In the past, managers of rental car companies used to rely on gut-feelings or intuitive guesses to make decisions about how many cars to have in a particular fleet or the utilization level and performance standards of keeping certain cars in one fleet. With that methodology, it was very difficult to maintain a level of balance that would satisfy consumer demand and the desired level of profitability. The distribution process is fairly simple throughout the industry. To begin with, managers must determine the number of cars that must be on inventory on a daily basis. Because a very noticeable problem arises when too many or not enough cars are available, most car rental companies including Hertz, Enterprise and Avis, use a "pool which is a group of independent rental facilities that share a fleet of vehicles. Basically, with the pools in place, rental locations operate more efficiently since they reduce the risk of low inventory if not eliminate rental car shortages.
Most companies throughout the chain make a profit based of the type of cars that are rented. The rental cars are categorized into economy, compact, intermediate, premium and luxury. Among the five categories, the economy sector yields the most profit. For instance, the economy segment by itself is responsible for 37.7 percent of the total market revenue in 2004. In addition, the compact segment accounted for 32.3 percent of overall revenue. The rest of the other categories covers the remaining 30 percent for the US segment.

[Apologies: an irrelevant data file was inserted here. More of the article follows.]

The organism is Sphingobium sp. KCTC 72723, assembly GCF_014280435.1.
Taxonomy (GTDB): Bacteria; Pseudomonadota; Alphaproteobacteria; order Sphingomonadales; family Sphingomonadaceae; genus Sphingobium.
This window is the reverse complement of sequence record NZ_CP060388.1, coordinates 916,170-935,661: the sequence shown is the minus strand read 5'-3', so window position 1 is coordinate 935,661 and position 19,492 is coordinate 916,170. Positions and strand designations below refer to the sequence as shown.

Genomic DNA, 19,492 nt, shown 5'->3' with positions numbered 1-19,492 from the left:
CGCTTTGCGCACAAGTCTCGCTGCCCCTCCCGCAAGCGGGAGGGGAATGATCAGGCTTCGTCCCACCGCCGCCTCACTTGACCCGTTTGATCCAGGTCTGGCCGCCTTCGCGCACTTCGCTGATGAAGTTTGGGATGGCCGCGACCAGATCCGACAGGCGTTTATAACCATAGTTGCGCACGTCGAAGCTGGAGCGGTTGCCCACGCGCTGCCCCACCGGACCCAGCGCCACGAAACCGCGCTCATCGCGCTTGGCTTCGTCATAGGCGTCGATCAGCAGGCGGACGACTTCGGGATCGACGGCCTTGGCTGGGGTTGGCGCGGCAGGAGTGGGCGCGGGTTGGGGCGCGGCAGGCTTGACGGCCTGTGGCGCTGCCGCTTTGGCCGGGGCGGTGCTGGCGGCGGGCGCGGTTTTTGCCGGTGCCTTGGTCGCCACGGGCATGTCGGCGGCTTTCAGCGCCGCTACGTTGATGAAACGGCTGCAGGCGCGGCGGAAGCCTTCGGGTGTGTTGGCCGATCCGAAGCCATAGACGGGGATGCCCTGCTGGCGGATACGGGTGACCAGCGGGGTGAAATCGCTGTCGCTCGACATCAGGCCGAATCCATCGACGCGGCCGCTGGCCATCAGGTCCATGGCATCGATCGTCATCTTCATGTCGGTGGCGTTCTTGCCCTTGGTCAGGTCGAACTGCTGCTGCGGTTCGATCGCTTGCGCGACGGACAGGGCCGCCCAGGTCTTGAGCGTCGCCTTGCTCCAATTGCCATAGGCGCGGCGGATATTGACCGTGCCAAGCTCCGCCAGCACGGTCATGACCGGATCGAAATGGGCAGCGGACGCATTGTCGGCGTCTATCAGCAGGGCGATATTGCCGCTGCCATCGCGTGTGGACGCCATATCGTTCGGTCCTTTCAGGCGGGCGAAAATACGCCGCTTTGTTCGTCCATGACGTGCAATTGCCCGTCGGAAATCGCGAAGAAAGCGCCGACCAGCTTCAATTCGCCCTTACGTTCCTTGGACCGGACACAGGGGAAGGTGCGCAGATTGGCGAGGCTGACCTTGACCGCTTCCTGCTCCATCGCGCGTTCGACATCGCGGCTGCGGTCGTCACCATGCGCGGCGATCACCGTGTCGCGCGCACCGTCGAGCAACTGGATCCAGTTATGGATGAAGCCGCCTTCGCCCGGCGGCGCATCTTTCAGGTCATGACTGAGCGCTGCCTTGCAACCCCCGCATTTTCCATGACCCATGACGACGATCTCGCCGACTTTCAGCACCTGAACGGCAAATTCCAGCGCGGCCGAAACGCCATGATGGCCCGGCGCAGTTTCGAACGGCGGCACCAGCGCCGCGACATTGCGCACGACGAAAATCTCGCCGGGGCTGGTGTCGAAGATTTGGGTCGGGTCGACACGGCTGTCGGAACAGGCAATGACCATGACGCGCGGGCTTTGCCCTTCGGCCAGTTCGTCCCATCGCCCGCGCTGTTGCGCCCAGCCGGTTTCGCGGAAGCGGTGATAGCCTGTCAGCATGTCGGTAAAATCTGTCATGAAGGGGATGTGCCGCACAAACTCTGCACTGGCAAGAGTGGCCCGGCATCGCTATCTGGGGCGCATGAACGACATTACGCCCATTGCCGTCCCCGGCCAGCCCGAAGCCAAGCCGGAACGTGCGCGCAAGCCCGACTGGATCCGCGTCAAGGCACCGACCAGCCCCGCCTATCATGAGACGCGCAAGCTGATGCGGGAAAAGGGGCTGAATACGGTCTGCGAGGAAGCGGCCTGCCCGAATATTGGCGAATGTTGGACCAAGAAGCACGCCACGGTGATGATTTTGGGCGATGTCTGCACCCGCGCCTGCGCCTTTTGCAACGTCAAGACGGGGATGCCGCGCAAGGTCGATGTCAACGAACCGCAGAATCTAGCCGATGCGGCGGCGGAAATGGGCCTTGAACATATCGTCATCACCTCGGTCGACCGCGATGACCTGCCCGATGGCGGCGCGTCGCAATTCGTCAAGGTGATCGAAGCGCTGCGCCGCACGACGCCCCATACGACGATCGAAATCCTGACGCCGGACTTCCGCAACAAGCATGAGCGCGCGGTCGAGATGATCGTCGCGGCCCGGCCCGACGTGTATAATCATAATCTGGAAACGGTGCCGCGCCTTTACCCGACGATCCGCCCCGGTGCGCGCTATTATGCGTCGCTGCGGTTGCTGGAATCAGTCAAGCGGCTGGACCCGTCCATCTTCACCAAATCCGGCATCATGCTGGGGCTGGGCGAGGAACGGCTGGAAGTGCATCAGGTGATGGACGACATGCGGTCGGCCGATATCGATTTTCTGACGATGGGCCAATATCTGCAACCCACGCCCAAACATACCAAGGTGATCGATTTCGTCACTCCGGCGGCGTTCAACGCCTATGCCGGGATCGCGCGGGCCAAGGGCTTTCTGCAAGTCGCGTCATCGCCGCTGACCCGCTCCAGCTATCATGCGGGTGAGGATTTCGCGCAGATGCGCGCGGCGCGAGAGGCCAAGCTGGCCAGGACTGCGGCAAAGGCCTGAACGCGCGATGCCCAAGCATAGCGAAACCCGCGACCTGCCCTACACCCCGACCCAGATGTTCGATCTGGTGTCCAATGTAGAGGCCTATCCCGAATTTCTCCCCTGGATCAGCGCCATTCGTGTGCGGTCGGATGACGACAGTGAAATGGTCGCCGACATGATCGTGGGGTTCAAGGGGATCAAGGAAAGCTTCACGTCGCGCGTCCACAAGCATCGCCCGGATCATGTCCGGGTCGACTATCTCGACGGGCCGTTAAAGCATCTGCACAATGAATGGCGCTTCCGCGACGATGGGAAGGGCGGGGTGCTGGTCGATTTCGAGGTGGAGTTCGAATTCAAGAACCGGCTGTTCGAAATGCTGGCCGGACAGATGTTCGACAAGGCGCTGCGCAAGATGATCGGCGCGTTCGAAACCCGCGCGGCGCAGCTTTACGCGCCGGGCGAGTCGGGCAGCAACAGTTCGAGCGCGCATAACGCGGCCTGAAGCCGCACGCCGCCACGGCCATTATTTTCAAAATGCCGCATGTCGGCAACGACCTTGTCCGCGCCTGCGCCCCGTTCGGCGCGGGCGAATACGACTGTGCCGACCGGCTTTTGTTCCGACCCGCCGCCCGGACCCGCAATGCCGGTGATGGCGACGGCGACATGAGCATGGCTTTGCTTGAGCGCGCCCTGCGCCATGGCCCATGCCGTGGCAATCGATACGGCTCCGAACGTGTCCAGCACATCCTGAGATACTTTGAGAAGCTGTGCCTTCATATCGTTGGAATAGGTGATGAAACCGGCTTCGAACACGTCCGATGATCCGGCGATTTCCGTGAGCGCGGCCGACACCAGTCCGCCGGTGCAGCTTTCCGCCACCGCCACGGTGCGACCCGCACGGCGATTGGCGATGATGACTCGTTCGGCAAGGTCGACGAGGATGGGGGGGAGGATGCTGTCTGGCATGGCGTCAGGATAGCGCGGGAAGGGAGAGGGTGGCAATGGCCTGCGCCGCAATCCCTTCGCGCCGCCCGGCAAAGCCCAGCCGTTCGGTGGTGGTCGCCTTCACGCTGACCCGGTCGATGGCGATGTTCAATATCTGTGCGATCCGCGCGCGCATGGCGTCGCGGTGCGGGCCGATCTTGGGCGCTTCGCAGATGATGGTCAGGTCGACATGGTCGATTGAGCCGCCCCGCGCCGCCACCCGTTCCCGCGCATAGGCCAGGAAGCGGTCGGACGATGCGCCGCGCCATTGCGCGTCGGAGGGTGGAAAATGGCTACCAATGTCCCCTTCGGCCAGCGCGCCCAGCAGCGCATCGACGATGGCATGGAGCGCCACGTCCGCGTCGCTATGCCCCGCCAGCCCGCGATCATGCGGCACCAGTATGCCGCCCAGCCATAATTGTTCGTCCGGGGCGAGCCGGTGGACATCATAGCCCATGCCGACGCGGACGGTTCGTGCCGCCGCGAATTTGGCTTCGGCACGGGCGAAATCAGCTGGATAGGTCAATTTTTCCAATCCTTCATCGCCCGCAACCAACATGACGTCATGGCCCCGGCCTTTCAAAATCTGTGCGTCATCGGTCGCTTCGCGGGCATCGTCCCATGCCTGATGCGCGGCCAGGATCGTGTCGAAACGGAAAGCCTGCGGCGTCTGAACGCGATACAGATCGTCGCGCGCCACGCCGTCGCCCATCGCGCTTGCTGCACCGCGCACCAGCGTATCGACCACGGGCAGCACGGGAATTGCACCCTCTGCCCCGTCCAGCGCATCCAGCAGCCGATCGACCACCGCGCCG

The rental car industry is in a state of recovery. Although it may seem like the industry is performing well financially, it is nonetheless gradually regaining its footing relative to its actual economic position within the last five years. As a way of insuring profitability, besides seeking market shares and stability, most companies throughout the chain have a common goal that deals with lowering the level of dependency on the airline industry and moving toward the leisure segment. This state of motion has engendered some fierce competition among industry competitors as they attempt to defend their market shares. From a futuristic perspective, the better days of the car rental industry have yet to come. As the level of profitability increases, I believe that most of the industry leaders including Enterprise, Hertz and Avis will be bounded by the economic and competitive barriers of mobility of their strategic groups and new comers will have a better chance of infiltrating and realizing success in the car rental industry.